Developer Jay Sliger said work is under way on a renovation of the old Levin Brothers store at 100 E. Main St., part of the Market and Main Street Historic District.
"Our current project is to clean up all the debris in the basement, put in gravel fill dirt and pour a first-floor slab," he said of the $800,000 restoration, which is slated to take a year.
Sliger also restored the Terminal Brewhouse building, which he owns, and said he will use similar techniques to rehabilitate his latest project.
While the Levin Brothers building is an empty shell, Sliger has stabilized it using steel beams that will support the roof, walls and floors of what he hopes will be a restaurant with office space on the second floor.
"The basic principle is, there is a freestanding self-supporting steel frame building inside the wall, the old brick walls don't hold anything up," he said.
The rejuvenated building will feature the same facade, but structurally it will be much different when complete, he said.
The current street-facing wall will enclose a courtyard, with the building's actual wall set back 30 feet. This arrangement will allow a restaurant to offer outdoor seating, he said.
The new Levin Brothers building will remain at the same height, but only two of the original three floors will be part of the new structure, Sliger said, with rooftop dining or an office space on top depending on funding and other factors.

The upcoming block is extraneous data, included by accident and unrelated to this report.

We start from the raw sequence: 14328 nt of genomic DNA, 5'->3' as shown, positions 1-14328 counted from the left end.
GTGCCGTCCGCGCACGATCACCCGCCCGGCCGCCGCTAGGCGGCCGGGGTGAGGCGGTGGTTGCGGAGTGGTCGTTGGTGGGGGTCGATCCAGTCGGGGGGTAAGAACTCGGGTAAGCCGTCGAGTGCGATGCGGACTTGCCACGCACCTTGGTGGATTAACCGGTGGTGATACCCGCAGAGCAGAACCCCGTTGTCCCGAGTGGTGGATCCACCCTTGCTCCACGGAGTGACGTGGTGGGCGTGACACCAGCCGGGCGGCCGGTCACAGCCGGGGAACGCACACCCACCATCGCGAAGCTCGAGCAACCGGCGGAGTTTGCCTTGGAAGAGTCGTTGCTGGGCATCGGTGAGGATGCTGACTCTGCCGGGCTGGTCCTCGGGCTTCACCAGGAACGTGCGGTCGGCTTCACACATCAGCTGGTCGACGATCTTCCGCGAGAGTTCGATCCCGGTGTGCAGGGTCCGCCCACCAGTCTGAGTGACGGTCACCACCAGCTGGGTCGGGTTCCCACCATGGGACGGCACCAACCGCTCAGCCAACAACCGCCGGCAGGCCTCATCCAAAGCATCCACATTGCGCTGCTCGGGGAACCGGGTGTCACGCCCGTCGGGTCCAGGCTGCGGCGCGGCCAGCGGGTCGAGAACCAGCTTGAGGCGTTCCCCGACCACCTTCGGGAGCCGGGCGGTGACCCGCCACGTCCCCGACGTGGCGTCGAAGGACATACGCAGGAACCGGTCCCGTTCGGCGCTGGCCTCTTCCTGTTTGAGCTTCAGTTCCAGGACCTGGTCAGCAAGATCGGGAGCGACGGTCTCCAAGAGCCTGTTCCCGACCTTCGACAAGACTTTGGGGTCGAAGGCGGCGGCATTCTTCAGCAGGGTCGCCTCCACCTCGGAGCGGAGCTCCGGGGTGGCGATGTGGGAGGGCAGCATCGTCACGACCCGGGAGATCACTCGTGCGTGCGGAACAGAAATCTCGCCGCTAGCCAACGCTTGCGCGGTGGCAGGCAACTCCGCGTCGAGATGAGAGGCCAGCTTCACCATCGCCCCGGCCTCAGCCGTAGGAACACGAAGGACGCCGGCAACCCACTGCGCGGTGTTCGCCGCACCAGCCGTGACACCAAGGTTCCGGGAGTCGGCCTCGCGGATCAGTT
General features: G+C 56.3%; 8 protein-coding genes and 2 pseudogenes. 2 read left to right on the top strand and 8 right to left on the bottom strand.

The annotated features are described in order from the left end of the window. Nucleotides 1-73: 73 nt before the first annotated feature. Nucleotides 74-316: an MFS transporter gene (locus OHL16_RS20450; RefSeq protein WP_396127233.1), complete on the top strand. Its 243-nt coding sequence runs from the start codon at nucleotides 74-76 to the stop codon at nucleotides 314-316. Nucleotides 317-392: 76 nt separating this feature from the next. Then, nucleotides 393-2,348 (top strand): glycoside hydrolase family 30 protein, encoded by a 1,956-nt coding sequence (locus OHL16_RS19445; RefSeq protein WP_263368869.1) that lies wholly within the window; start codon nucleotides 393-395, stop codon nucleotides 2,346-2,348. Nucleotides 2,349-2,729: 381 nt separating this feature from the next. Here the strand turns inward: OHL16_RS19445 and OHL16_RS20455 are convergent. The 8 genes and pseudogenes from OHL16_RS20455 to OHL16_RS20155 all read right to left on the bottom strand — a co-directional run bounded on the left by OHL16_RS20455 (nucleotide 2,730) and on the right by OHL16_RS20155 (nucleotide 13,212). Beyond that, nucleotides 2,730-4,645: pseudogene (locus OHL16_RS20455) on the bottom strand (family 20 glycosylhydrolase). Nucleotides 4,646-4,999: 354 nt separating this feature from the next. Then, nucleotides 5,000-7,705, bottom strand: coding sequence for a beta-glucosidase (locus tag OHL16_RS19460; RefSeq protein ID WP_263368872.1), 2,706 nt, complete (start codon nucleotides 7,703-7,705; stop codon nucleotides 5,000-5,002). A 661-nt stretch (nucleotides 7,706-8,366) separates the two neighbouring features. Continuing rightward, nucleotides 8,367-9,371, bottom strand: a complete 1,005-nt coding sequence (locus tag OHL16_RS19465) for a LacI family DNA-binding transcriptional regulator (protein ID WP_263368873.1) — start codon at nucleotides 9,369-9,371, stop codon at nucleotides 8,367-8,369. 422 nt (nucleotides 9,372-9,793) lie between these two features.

Sarah Morgan, program officer for the Lyndhurst Foundation, said she is "thrilled" to see work in progess at one of "Main Street's signature locations."
"The Levin Brothers building is a historic gem for the Southside district - but also for the city," she said.
Ann Gray, executive director of the Cornerstones historic preservation group, called the building "an important property that anchors the corner and the historic district itself."
The three-story building is one of the largest in the district, she said, though it has "had difficulty surviving the passage of time."
"Maybe its time has come to join the rest of the redevelopment in the area," Gray said.
Sliger doesn't have an occupant lined up, but he's decided to proceed with construction anyway, he said. Not having a tenant means he can restore the building more slowly, which saves money to the tune of about $40,000.
"I'm not desperate for a tenant, but it'd be great to have one," he said.